Jekyll and Hyde easily live in the top pantheon of characters, with Hamlet and Medea and OUR TOWN’s narrator, that every performer relishes the chance to play, and the recently-departed Bernie Casey smoothly occupies this variation on the archetype. As Dr. Pride, he channels his natural charm and warmth in one moment and then injects a potent amount of hubris to undercut it, to alert us that there are often ethical cracks to many of the “nice guys” society have entrusted with power. While the technological and budgetary limitations of the era initially make his unhinged alter-ego look like merely an overly-flour-caked version of the doctor, once Casey taps into his muscular powers that had initially distinguished him as a world-class athlete, any laughs one may have had at his appearance are neutralized by the genuine threat he poses to his victims. While Casey politely rebuffed requests to discuss this role at length during his life, it is an effective and crowd-pleasing performance deserving of as much praise as he received for more respectable roles in Brian’s Song, Big Mo, and The Glass Shield.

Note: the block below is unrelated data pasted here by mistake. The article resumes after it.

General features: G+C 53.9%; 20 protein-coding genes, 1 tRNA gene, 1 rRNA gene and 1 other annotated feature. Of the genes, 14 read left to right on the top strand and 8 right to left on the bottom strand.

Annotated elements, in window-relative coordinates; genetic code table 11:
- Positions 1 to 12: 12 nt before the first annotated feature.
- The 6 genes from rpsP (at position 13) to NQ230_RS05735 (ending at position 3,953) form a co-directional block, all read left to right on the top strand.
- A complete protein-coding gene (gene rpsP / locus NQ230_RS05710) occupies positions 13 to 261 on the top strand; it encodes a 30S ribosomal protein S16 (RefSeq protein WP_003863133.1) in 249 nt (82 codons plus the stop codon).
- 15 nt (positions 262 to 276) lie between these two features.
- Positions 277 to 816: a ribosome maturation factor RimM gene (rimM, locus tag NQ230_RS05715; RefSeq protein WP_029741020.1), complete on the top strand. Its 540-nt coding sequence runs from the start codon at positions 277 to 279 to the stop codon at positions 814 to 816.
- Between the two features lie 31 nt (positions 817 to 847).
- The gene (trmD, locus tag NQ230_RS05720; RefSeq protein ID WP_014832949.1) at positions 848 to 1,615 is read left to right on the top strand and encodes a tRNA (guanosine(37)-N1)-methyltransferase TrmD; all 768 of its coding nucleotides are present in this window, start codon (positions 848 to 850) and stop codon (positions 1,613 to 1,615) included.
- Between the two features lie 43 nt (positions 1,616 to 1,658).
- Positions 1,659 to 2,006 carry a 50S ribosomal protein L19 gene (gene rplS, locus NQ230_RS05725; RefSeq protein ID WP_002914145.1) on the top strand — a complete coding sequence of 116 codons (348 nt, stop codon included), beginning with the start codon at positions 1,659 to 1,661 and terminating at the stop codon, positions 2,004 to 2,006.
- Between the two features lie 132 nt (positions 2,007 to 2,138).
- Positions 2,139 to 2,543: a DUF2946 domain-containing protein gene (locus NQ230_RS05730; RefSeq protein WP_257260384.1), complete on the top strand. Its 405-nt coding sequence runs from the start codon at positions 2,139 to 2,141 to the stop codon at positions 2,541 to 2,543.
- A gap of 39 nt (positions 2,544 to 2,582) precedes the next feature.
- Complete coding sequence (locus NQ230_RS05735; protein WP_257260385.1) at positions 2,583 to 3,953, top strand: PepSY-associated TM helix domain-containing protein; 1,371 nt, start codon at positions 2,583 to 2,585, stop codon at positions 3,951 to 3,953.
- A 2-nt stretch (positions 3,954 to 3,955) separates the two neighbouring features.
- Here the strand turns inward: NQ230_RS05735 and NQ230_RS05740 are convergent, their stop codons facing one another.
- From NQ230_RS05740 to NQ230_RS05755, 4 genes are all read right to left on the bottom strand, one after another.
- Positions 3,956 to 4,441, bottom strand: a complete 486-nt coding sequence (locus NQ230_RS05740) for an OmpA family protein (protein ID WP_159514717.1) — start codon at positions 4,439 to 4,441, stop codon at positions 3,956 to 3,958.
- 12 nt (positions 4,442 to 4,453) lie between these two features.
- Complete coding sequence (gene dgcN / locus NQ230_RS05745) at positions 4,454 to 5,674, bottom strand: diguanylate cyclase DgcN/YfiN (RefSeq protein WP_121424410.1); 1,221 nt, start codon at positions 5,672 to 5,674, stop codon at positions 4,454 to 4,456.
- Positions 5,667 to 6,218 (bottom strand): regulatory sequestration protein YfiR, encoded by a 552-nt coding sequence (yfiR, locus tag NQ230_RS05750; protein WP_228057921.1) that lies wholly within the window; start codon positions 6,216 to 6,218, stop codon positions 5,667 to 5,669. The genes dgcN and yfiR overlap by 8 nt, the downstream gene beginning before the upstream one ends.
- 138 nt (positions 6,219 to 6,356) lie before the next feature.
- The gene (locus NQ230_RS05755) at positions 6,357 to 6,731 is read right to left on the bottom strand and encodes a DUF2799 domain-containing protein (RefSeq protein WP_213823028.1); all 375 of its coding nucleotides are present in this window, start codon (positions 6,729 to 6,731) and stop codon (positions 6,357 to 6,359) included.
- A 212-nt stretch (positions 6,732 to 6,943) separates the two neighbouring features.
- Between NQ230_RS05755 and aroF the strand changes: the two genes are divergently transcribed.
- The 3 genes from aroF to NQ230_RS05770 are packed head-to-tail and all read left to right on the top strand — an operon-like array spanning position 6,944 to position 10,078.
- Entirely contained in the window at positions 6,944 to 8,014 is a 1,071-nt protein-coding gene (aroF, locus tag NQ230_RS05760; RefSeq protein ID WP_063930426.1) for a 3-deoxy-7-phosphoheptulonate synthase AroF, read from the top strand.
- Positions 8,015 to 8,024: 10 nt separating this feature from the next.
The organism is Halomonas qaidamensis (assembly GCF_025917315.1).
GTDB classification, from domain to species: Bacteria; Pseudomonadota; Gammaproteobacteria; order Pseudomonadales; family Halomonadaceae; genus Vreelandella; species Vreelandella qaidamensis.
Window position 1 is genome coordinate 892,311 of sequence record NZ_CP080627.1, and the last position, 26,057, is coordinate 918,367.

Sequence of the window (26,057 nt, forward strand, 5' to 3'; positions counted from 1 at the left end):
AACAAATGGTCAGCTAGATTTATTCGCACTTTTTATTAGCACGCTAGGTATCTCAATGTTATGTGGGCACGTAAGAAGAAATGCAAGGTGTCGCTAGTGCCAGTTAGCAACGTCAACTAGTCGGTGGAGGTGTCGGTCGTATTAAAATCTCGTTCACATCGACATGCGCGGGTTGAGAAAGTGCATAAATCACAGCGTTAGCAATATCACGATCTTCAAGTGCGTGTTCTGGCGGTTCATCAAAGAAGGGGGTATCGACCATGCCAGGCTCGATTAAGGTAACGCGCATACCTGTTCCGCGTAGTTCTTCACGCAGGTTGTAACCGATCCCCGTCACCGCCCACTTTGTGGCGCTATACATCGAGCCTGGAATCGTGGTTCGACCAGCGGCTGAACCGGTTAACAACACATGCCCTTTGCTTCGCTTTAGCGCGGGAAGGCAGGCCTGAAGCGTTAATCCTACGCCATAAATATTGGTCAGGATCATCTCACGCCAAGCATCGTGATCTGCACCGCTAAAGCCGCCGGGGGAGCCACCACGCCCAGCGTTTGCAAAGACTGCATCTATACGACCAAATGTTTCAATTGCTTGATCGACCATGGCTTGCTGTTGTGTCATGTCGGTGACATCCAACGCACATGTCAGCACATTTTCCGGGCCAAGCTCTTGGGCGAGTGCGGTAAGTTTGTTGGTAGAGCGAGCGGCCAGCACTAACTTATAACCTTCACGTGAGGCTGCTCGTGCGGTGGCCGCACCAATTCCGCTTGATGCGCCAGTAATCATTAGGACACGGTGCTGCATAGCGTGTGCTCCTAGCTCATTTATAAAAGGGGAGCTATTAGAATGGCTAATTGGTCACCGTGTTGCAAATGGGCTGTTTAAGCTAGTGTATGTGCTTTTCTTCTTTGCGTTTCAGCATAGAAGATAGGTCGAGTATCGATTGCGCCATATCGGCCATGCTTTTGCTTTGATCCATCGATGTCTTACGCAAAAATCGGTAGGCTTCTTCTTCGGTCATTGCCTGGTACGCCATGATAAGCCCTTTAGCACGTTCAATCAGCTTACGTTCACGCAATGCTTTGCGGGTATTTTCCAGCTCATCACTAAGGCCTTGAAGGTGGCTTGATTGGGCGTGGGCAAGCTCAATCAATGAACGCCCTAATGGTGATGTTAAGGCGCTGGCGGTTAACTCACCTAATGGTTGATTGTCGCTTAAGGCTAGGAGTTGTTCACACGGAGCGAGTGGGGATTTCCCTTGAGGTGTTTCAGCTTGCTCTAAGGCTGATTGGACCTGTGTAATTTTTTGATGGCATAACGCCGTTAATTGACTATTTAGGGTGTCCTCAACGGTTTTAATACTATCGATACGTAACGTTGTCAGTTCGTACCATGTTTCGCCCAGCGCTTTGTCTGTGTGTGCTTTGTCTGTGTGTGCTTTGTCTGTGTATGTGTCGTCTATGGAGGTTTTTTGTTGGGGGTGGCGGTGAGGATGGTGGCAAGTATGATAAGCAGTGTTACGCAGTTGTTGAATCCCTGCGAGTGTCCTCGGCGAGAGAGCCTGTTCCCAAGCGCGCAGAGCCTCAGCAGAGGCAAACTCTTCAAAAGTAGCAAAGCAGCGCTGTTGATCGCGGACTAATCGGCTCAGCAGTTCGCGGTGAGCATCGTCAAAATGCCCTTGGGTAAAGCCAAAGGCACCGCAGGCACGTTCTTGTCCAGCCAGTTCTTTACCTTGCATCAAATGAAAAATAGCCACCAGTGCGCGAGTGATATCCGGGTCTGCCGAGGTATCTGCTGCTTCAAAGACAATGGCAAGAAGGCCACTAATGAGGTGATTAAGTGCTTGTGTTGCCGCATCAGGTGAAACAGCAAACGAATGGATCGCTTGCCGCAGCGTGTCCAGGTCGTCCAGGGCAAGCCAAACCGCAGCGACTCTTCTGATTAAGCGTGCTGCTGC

Meanwhile, there is another charming, erudite, not quite as well-off but otherwise contented person of color who learns about these violent crimes, and sets to the task of stopping them. That is homicide detective Lt. Jackson, played with scene-stealing cool by Ji-Tu Cumbuka. He knows and understands the distrust his neighborhood has for police and their reluctance to cooperate, and he is able to navigate through that obstacle with much more grace than his basic white partner. Like Dr. Pride, his manner suggests he too has lifted himself out of humbler origins, but rather than fight that past, he openly allows it to imbue his investigative skills. In the film’s most unforgettable dialogue moment, he drops a five-dollar word with an intransigent witness, then indicates he’ll make spare change out of him if he doesn’t cooperate. If the creatives at Dimension Pictures had more forward vision, they could well have spun him off into his own movie or TV series; he comes across as a forefather to Andre Braugher’s intimidating Frank Pembleton on “Homicide: Life on the Street.”